Airport Ed. Talk

While in the Las Vegas airport preparing to come home, a traveler sitting at a table next to my wife and I realized we were teachers and launched into quite a debate. I like debates but not rants. He stated (at length) that unions are the root cause of education’s failings (and I disagree as I have stated before), and he then proceeded to make quite a few assumptions about educators and education in general.

However, my biggest beef with his comments were his notions that only when schools compete will they be successful. I have written in papers in college and had talks about capitalism where I contend that when capitalism is accepted, so is a tacit acceptance that some will never have enough (i.e. poverty is guaranteed for some). Since everything is about competition, not everyone can win. And I don’t like a system which guarantees some don’t succeed (at what point is enough profit earned, especially to the detriment of others?). I’m under no illusion that failures will be eliminated, but I don’t want to guarantee failures. My fellow traveler is a businessman. It’s what he knows.

My other major contention with my fellow traveler’s ideas is one I hear often: “We need to have an accountability system for educators [to measure teachers against one another], but I don’t know what we should use.” To me, this is the non-solution solution. “I know what is needed to solve education’s problems, but don’t know what it is” is what seems to be said. It’s easy to propose a solution without having any details to support it and without having any way to do it.

I think people feel they know the anwers to education’s problems because everyone has gone to school.

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3 thoughts on “Airport Ed. Talk

  1. Mrs. Chili

    The REAL change in education is going to happen when we start to understand that NOT EVERYONE CAN SUCCEED AT THE SAME LEVEL. Expecting ALL students to be able to perform to the SAME requirements ignores our very nature. Not everyone can be above average, and we need to stop thinking that they can (and we need to stop behaving like average is something to be ashamed of).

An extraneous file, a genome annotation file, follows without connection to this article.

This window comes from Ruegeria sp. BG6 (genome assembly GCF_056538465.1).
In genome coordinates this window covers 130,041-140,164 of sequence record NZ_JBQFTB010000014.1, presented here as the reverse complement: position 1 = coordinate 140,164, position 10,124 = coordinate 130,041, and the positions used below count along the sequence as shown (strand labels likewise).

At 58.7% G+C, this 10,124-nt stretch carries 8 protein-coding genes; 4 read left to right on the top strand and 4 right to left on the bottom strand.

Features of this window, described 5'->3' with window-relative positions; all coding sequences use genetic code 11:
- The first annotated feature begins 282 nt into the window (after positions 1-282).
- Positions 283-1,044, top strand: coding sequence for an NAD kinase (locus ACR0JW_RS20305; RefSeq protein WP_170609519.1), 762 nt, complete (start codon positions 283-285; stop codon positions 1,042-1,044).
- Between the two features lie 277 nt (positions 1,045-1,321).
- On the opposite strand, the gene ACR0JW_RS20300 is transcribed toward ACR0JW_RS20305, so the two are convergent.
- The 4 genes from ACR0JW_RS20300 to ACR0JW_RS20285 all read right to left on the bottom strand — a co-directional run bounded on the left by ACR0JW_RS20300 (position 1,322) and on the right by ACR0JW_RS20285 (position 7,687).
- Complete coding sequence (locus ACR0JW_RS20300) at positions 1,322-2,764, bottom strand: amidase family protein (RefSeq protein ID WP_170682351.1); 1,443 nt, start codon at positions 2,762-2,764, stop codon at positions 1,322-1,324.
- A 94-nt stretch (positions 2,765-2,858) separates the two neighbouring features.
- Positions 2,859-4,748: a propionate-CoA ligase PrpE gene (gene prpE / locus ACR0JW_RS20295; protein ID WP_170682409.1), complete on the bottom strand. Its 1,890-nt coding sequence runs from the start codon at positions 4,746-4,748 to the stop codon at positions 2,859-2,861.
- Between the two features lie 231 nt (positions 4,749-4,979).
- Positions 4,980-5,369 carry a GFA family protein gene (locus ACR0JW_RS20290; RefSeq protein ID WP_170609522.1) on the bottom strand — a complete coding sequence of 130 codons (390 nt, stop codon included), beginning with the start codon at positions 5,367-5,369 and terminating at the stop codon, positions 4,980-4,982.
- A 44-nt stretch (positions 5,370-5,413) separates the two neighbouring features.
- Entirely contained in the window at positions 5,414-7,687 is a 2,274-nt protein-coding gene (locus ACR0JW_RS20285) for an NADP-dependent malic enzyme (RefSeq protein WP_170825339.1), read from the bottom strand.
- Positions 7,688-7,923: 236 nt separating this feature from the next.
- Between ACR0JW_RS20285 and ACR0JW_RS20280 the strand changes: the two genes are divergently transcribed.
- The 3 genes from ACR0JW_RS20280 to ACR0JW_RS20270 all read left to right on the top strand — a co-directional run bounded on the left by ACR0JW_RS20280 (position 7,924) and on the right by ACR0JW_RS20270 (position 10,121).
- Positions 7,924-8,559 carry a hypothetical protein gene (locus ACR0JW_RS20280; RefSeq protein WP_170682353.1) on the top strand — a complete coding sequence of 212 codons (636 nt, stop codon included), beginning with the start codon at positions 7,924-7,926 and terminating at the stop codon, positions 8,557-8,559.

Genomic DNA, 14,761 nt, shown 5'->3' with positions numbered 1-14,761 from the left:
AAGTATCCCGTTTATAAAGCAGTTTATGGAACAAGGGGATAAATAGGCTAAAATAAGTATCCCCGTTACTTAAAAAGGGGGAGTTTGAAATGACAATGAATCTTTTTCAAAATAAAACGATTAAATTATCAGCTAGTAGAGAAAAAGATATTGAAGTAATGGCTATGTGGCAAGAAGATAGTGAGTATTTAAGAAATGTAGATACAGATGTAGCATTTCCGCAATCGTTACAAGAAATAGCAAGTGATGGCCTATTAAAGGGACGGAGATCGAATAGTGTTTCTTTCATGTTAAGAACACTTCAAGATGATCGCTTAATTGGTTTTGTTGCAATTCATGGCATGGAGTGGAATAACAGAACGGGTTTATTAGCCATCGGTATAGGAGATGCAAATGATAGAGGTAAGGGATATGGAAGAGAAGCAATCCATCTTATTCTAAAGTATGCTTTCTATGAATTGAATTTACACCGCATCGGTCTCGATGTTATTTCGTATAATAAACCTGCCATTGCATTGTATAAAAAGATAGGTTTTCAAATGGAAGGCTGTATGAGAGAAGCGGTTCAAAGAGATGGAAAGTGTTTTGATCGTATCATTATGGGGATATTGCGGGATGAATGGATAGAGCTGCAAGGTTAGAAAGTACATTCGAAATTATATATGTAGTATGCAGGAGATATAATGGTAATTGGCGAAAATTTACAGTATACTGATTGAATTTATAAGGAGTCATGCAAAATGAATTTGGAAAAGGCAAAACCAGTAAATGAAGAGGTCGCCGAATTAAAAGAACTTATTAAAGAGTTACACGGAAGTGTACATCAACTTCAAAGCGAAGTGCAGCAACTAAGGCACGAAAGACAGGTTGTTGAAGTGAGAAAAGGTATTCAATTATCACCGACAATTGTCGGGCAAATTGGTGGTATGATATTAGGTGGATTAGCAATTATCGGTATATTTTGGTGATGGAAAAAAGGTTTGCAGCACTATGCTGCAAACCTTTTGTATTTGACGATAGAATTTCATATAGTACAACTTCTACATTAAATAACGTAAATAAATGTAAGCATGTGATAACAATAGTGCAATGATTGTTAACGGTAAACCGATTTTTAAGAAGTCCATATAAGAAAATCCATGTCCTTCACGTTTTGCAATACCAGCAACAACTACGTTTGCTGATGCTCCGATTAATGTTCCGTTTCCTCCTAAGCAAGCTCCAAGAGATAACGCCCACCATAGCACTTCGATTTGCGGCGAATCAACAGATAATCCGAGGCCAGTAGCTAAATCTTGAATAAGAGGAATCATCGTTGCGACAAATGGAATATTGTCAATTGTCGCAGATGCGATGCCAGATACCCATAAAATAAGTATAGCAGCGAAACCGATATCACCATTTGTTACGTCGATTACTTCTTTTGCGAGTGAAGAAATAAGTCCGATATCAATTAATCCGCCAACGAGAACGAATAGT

How about we start valuing what the kids CAN do, instead of focusing on what they can’t? For some students, a basic understanding of math is going to be plenty to get them through their lives (I, for example, don’t NEED to understand calculus; as long as I can balance my checkbook and leave a good tip, I’m doing okay). Let’s value the kid who maybe doesn’t understand the nuances of Shakespeare, but who can take apart and fix the photocopier without so much as a hitch (and can read the manual and write a report about the work he’s done). It takes ALL kinds to make a world, and expecting that everyone know – and be able to demonstrate mastery in – the same things is patently unreasonable. Once we get that into our thick heads, we’ll be a lot better off, methinks.

    Reply
  2. McSwain

    I LOVE what Ms. Chili said. Too many parents act like a “C” in any subject is the end of the world. It’s average. Most of us are average, at least in most things.

    Also, so many people act like kids are not succeeding at dumbed-down standards. I believe that may be true in HS, but it is not true in elementary school. I was a top student, and somehow made it through HS without hearing of algebra prior to 8th grade or the Cartesian Plane prior to sophomore trig. Yet, my fourth-grade students are supposed to graph equations on the Cartesian Plane. And in 5th grade, they are supposed to learn about the periodic table of the elements. Which once again, I wasn’t exposed to until HS sophomore chemistry. Don’t even get me started on homework in primary school. And all this pushing has shown in study after study to be ineffective in the long-term.

    We need to stop expecting too much too soon in elementary school, too little too late in HS, and for everyone to have the same ability and to be ready to achieve on the same developmental schedule. Our schools are failing because we are setting them up to do so. Teachers themselves have little to do with that, nor do their unions.

    Reply
  3. Nuss

    “I think people feel they know the anwers to education’s problems because everyone has gone to school.”

    [Touches finger to nose.]

    Reply

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